Sunday, April 02, 2006

Liver Me Timbers!

Only Two Bucks for a pound of Chicken Livers? Better be making some crostini then.

photograph picture chicken liver crostini toasts canapes appetizers

It takes very little to transform a bag of slippery chicken livers into a delicious topping for toasts that make a fantastic appetizer or canape to serve at pot lucks or cocktail parties. Think you don't like liver? So did I until I learnt to make this at Tante Marie's Cooking School where even the most ardent liver-detestors in the class transformed their opinions after just one bite. Fred too, who accidentally ate one of my crostini not realising that it was made from the "there is no way you are ever going to get me to eat those chicken livers" he had spotted me preparing earlier in the day, and asked me "ummm, what eez zees?"

I made these crostini to take to an Oscar party at Tony and Michael's house where it was a hit. I know, I know, it was a long time ago, I have been procrastinating for far too long, but I promised one of the guests the recipe, so it is about time I posted it up.

Ingredients:
4 tablespoons butter (unsalted)
4 tablespoons of olive oil
1 large white onion, finely chopped
a handful of fresh sage leaves
1 lb chicken livers
1/2 cup dry white wine
small jar of capers, rinsed
loaf of pain au levain or similar country bread
more olive oil to grill bread
flat leaf parsley
salt and pepper

Method:
- Trim the chicken livers of all little pieces of sinew and fat. This is my favourite part of the job - they feel so slippery and shiny and smooth, I could happily handle them all day long. How priveleged is a cook to have the honour of performing such tasks?!
- Melt together 2 tablespoons butter and 2 tablespoons of olive in a large heavy-bottomed saute pan over low heat.
- Slowly saute the sage and onion in the fat for about 10 minutes until they are soft and translucent. Be careful not to overheat and brown the onions.
- Remove the onions from the pan and set to one side.
- Turn the heat to medium and melt the remaining butter and oil. Add the chicken livers and quickly fry them until they are browned on the outside. Be careful not to overcook the livers or they will toughen and spoil. They should still be pink in the middle and it should only take a few minutes.
- Add the onions and the white wine to the chicken livers. Cook for another 2 minutes.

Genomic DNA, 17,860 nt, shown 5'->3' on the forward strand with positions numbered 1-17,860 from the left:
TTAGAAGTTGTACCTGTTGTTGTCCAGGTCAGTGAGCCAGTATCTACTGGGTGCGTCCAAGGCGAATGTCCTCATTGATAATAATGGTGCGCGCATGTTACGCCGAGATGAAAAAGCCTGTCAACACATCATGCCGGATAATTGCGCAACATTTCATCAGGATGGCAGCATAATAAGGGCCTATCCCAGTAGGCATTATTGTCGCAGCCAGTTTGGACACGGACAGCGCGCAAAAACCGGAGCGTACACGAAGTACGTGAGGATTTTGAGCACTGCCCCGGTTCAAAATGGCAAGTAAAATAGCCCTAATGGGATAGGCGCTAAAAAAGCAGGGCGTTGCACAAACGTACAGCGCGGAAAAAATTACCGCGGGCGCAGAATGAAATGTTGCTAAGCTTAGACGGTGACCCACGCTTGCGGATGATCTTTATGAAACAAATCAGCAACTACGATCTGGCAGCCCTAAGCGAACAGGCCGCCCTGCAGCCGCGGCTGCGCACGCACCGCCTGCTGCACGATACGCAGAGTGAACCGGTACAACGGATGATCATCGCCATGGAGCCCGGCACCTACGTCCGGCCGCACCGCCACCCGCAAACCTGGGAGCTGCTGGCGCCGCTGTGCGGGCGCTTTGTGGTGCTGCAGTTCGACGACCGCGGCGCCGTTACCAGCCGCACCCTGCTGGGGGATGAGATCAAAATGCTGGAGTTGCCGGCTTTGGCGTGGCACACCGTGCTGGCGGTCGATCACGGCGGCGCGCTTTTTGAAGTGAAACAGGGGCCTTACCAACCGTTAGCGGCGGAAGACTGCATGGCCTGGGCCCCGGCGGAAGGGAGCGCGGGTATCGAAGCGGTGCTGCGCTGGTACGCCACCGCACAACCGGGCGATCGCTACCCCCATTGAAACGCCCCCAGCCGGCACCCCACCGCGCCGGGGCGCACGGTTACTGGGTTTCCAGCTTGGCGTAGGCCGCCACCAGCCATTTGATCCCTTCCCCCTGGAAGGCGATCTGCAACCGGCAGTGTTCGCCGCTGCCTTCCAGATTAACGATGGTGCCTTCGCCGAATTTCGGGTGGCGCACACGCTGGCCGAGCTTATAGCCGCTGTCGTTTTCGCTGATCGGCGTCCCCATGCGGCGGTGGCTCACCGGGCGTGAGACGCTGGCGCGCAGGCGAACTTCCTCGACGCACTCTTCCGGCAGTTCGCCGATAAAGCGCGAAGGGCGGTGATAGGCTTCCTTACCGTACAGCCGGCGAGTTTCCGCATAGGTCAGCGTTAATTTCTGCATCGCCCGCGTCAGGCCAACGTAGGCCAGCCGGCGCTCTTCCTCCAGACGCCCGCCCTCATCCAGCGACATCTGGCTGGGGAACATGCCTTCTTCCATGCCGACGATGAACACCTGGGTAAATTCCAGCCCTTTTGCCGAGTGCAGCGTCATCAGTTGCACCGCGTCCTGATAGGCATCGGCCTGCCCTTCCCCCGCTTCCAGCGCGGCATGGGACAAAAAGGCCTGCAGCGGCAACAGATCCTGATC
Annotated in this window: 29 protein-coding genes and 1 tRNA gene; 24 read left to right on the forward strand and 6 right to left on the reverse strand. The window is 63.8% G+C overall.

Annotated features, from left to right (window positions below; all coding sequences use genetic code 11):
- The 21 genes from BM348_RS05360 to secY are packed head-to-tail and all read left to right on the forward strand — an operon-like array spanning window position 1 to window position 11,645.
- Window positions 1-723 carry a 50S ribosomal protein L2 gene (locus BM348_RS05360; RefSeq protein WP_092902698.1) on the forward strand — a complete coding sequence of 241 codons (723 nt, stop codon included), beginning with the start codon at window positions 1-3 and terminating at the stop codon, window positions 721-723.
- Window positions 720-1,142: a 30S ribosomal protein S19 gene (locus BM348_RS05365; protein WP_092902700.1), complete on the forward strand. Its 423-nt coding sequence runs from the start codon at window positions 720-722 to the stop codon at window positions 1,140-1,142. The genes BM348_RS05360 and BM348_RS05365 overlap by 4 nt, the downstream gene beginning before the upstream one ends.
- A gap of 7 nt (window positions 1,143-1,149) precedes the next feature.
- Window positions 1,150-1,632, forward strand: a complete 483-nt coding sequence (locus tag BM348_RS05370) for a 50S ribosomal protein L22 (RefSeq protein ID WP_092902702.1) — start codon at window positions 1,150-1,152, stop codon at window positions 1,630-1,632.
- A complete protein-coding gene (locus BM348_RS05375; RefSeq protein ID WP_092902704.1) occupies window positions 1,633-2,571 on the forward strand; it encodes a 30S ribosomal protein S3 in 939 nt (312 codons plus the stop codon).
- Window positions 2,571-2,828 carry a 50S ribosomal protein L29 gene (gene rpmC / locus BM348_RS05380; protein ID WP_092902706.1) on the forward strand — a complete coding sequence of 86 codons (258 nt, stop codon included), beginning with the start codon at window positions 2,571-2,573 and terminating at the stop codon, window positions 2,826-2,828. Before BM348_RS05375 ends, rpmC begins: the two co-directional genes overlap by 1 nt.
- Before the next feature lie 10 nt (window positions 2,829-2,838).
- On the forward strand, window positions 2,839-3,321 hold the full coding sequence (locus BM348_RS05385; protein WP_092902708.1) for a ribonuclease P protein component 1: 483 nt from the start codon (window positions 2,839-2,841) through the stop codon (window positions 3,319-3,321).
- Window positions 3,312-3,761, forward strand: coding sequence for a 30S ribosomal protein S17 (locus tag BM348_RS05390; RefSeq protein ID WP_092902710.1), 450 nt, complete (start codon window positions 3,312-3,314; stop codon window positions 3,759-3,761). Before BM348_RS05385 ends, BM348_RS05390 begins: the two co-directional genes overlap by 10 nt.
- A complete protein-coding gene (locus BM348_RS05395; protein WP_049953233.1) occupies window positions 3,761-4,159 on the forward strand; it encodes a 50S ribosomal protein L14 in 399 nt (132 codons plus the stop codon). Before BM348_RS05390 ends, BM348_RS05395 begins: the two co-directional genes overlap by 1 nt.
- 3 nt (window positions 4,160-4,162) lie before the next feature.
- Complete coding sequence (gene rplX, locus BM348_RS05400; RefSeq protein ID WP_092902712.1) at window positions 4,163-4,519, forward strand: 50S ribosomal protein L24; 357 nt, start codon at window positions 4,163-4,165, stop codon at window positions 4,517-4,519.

- The next stage is to roughly blend the mixture to make a coarse pate. I do this with my immersion blender, or you could use a food processor. Be careful not to overdo it - you want a coarse result, not a smooth one.
- Mince the capers and stir them into the mixture along with a generous seasoning of salt and freshly cracked black pepper.
- In a large bowl, coat bread slices with olive oil and a generous pinch of salt (I like to use a coarse sea salt like Fleur de Sel). Then grill or broil the toasts before topping with the chicken liver mixture and garnishing with flat leaf parsley.
Be generous with the parsley - it's more than a visual feature, rounding off the taste perfectly.
- Serve warm or at room temperature.



PS. This is an entry for Something out of Nothing over at Toast who is asking for thrifty recipes today. This recipe really delivers - it makes about 24 portions and even though it needs a couple of fancier ingredients like wine and capers, the fact it uses value-for-money chicken livers as its base makes it a great cost-effective dish for entertaining. You can even leave the capers out if you want, and if you are entertaining, then the rest of the wine isn't going to go to waste, is it now?! Read the full roundup of budget recipes here.


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Liver Me Timbers!

21 Comments:

  • At 3/4/06 05:11, Anonymous deborah said…

    sam i am definitely going to try this one. everything sounds perfect. i usually have a jar of capers for the ready, so this will be perfect. now if only i could get my boy to try this. your impression of fred cracked me up! :D

     
  • At 3/4/06 09:38, Anonymous Barbara said…

    My advice, Deborah--is to not tell him what it is.

    I am weird. While I utterly abhor a big chunk of fried calf liver with onions, which my mother adores, and I don't like hunks of foie gras, if you give me some chicken liver or foie gras pate, or Jewish chopped chicken liver or German pork liverwurst, I am all about that, in a very big way.

    It looks wonderful, Sam. I might even give it a shot, but only while Morganna and Zak are away from the kitchen so I might -might- be able to get them to try it while they are ignorant of the fact that liver is in it.

     
  • At 3/4/06 10:07, Anonymous gastroChick said…

    That was certainly a brave decision to use a chicken liver recipe. Personally I love them however most people find eating any kind of offal off putting. For many it also conjures up school dinners, not the nicest memories. However if prepared correctly they can be delicious.